Emotional Intelligence As A Leader

Emotional Intelligence As A Leader

29 June 2017

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Emotional Intelligence (EI) can seem like a bit of a minefield, particularly if you are operating in a field wherein stoicism and a stiff upper lip tend to be the norm. However, with a new generation of Millennials workers (who practice mindfulness and are typically very open emotionally), possessing good EI is essential for productive management.

EI is now widely regarded as a key component of effective leadership. The ability to correctly read your own emotions, as well as being able to perceive the emotional state of your employees is one of the best ways to be in tune with your members of staff. EI isn’t simply being able to recognise when someone is content or stressed, it’s about being able to respond correctly to your own and other’s emotions and being aware of how your words and actions can affect the emotional state of others.

The term Emotional Intelligence was coined in 1990 in a research paper conducted by the University of Yale. Rutgers psychologist Daniel Goleman was the first to establish a connection between EI and business leadership.

He wrote an article titled “What Makes A Leader” for the Harvard Business Review in 1998, which introduces five key components of Emotional Intelligence that allows individuals to “recognise, connect with and learn from their own and other people’s mental states”. These are:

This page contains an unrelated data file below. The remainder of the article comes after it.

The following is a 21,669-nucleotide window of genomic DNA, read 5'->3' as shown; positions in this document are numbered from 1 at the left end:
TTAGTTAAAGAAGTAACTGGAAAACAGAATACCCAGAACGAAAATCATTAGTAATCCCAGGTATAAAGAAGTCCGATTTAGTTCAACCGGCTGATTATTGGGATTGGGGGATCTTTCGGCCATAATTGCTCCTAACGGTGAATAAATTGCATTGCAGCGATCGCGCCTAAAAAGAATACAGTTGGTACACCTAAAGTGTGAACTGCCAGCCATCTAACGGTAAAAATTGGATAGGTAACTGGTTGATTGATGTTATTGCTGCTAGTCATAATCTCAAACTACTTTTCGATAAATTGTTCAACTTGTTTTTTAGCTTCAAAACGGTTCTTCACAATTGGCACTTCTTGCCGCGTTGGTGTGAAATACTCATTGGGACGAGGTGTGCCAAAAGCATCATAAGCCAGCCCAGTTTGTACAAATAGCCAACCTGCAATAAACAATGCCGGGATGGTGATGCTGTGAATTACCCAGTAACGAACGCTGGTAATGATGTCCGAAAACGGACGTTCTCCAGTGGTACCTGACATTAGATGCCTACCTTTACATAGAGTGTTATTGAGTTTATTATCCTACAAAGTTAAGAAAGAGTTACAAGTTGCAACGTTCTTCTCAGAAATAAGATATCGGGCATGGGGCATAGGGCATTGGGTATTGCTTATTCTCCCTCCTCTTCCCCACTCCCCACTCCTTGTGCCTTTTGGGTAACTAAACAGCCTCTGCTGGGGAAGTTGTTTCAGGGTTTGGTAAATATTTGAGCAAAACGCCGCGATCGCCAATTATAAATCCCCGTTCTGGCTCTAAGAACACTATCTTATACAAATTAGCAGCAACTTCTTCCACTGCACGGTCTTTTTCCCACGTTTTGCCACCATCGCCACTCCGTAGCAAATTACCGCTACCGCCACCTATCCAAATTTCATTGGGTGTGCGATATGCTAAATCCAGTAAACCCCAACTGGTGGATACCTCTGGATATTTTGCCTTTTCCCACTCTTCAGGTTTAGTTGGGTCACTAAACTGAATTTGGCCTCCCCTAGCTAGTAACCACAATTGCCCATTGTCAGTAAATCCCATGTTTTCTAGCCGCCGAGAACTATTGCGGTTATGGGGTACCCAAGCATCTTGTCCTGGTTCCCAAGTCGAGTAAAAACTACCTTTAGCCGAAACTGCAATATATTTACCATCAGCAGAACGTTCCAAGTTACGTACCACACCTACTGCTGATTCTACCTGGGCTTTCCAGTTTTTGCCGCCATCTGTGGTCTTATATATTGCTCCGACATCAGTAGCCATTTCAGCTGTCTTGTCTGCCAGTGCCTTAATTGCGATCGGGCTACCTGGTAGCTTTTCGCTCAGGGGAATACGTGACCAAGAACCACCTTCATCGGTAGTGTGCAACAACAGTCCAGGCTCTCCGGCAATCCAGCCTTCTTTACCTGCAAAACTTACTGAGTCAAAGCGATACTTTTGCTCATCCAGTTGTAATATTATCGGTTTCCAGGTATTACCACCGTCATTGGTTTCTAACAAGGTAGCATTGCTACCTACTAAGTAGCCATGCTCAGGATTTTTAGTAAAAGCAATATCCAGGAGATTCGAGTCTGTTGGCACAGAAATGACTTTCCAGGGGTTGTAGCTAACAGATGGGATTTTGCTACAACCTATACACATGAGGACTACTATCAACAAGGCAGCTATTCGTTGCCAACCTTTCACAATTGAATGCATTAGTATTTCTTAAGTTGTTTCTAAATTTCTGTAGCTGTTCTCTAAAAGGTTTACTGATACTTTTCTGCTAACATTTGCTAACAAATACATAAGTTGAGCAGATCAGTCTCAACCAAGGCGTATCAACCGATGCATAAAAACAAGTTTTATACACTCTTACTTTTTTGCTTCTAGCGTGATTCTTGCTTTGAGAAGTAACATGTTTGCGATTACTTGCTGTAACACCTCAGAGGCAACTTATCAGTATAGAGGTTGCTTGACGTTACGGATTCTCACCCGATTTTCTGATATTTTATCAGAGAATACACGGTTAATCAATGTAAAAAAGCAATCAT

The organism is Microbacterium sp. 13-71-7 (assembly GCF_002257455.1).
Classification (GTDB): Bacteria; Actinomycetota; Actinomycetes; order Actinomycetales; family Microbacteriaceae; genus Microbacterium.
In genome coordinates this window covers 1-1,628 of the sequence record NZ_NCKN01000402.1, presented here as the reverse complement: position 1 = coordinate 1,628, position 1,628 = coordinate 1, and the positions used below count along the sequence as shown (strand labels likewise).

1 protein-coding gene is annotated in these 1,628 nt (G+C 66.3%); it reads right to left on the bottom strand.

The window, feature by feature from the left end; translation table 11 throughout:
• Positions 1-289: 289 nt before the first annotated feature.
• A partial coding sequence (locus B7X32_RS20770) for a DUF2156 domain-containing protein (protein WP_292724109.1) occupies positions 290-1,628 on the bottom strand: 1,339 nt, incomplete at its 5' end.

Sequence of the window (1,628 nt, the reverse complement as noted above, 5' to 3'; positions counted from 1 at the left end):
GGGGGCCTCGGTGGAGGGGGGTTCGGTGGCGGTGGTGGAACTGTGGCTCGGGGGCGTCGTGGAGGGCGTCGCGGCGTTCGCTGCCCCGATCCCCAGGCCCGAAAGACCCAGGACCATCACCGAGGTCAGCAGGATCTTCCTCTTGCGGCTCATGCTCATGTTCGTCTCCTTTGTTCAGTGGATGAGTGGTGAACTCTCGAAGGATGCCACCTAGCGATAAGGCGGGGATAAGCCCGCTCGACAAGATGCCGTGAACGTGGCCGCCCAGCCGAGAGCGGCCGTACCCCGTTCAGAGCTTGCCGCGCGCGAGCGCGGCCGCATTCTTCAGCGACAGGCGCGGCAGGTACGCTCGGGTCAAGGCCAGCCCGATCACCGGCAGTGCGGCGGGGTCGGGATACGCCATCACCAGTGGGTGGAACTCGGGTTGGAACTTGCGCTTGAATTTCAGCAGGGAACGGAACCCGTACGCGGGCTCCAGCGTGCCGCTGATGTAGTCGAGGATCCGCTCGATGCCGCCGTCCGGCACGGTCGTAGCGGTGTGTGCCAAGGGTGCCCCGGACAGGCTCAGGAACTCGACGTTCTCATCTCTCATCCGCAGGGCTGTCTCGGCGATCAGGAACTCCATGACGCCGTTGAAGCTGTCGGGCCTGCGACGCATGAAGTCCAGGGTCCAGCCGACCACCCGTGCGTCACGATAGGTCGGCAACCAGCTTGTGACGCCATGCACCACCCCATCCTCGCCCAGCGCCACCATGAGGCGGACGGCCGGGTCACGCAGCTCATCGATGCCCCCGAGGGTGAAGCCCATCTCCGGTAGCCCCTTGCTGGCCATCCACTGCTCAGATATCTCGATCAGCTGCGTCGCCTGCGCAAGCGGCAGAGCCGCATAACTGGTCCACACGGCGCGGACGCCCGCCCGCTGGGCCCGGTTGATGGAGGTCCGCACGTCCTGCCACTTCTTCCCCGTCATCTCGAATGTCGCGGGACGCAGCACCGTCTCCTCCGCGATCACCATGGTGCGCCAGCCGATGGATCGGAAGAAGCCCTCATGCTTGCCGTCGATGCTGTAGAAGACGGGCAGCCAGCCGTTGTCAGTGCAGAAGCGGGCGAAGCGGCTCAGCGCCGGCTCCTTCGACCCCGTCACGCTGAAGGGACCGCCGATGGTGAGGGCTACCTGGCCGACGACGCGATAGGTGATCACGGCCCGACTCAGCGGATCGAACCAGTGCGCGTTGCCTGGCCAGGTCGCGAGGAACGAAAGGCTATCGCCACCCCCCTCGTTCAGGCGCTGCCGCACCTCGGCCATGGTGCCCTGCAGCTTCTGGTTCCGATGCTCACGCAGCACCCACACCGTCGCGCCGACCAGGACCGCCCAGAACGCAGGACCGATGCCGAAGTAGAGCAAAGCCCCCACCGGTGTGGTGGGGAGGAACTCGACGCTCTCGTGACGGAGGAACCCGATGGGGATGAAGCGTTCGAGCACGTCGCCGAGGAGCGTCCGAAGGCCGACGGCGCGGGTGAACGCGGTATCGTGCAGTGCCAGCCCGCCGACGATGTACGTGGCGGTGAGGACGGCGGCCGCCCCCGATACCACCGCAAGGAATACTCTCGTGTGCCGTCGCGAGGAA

• Self-Awareness
  • Self-Regulation
  • Motivation (defined as a passion for work that goes beyond money and status)
  • Empathy For Others
  • Social Skills (such as proficiency in managing relationships and building networks)

Emotional Intelligence could give you an advantage in building a team and recruiting great members of staff in terms of culture fit. And, if you do feel like EI is not something that you are particularly in tune with, leading business site Inc.com insist that it is entirely possible to pick up the basics:

“You can learn to be emotionally independent and gain the attributes that allow you to have emotional intelligence by connecting to core emotions, accepting them, and being aware of how they affect your decisions and actions.”

Certainly, when many of you think of leadership, words such as “drive”, “determination” and perhaps even “ruthlessness” may spring to mind. These are the stereotypical or traditional images of a strong leader. Yet, softer, interpersonal skills are now just as much a part of the recruitment process as anything else. Personal qualities – particularly the ability to connect with your colleagues – are now considered essential.

Gone are the days when the boss locked themselves in an office and took nothing to do with their staff. You are expected to be a presence on the shop floor, so to speak, and be able to understand the ups and downs of your employees. Although analytical and technical skills will always be desirable within a leader, many studies indicate that Emotional Intelligence is the single attribute that can distinguish average leaders from incredible ones.

Lack of communication or not being able to “read” a situation or person can often be the root of serious problems within the workplace. Possessing good Emotional Intelligence seeks to eradicate this. EI can be a powerful tool for exceeding previous success and creating a healthy, welcoming working environment.

If you would like to speak to me about taking the step up in to leadership, I would be delighted to speak with you confidentially. Click here to see my details.




Written By Barry Lee


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